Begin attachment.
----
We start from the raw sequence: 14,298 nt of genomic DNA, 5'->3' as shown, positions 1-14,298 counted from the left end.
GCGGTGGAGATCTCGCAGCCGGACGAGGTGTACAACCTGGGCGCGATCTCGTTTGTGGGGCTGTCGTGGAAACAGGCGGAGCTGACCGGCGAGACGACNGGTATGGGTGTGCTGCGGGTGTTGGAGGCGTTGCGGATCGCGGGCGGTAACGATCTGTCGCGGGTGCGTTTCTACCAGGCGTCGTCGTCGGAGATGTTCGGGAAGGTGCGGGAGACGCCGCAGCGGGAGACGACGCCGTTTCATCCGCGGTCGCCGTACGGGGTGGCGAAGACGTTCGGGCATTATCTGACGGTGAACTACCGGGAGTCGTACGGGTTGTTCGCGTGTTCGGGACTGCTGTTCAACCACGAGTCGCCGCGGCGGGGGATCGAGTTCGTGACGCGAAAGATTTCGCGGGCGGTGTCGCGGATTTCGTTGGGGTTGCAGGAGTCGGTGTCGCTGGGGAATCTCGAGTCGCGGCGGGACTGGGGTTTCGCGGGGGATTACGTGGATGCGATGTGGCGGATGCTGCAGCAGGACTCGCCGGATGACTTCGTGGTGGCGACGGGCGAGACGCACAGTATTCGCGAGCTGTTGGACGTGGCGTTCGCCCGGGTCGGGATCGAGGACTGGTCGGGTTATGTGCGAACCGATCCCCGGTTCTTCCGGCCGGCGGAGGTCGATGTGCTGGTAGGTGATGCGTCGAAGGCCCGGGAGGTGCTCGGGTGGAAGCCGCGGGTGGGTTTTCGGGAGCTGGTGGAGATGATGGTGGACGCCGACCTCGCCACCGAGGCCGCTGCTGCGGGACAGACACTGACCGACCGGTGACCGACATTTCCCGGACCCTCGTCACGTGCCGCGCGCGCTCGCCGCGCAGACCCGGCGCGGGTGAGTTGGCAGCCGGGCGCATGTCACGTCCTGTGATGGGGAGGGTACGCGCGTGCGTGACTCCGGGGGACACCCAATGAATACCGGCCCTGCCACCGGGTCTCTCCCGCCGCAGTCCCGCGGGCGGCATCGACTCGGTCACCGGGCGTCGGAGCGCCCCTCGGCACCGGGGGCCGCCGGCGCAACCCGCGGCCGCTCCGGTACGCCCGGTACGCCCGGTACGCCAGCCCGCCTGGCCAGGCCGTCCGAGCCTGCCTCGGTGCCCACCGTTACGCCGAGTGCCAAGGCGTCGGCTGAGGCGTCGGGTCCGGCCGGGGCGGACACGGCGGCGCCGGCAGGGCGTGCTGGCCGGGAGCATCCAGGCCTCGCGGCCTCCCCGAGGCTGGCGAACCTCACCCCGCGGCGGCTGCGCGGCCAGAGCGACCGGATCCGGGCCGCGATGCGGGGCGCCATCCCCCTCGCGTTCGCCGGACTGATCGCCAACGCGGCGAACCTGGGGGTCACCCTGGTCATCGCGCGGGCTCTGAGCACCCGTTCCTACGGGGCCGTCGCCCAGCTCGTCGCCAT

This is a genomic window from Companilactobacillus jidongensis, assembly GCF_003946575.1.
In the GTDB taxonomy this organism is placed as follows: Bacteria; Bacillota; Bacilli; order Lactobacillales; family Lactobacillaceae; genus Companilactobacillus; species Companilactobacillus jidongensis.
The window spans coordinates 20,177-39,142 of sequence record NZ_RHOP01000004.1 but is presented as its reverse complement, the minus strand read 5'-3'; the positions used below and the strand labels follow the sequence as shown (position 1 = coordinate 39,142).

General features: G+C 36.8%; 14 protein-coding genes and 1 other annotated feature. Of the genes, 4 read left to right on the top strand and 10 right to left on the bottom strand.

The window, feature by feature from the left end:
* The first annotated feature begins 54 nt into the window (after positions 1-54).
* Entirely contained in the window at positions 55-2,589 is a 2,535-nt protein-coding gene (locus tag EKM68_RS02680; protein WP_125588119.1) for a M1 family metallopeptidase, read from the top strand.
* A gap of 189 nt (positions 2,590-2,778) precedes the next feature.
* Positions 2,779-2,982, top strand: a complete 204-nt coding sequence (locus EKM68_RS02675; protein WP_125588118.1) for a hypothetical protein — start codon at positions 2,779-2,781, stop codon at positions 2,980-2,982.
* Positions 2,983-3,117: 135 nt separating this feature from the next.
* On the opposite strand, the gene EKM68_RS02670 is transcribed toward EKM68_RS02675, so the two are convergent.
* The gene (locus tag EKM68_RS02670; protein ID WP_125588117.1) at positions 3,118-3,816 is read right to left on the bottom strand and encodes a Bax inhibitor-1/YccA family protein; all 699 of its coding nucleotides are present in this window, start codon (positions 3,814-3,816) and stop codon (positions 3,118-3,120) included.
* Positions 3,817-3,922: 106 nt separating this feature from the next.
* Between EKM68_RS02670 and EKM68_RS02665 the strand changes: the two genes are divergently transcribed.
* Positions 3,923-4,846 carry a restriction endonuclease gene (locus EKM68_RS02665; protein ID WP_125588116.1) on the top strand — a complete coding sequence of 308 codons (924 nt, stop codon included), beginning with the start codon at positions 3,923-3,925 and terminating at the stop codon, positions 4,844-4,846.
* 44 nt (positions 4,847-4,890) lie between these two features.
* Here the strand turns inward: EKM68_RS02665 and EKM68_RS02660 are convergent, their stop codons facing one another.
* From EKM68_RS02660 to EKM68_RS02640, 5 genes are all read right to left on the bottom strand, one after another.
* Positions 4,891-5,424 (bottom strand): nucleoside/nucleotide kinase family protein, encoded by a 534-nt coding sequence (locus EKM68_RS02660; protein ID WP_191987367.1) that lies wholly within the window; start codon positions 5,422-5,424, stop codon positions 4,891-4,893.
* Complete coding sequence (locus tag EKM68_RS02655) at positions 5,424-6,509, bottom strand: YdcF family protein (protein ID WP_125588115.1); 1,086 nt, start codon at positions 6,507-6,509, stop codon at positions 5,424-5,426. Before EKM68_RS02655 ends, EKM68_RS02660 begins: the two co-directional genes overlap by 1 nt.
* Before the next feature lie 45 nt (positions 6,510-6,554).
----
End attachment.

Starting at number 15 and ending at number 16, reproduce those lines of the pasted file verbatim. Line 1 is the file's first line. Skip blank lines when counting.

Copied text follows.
* Positions 3,817-3,922: 106 nt separating this feature from the next.
* Between EKM68_RS02670 and EKM68_RS02665 the strand changes: the two genes are divergently transcribed.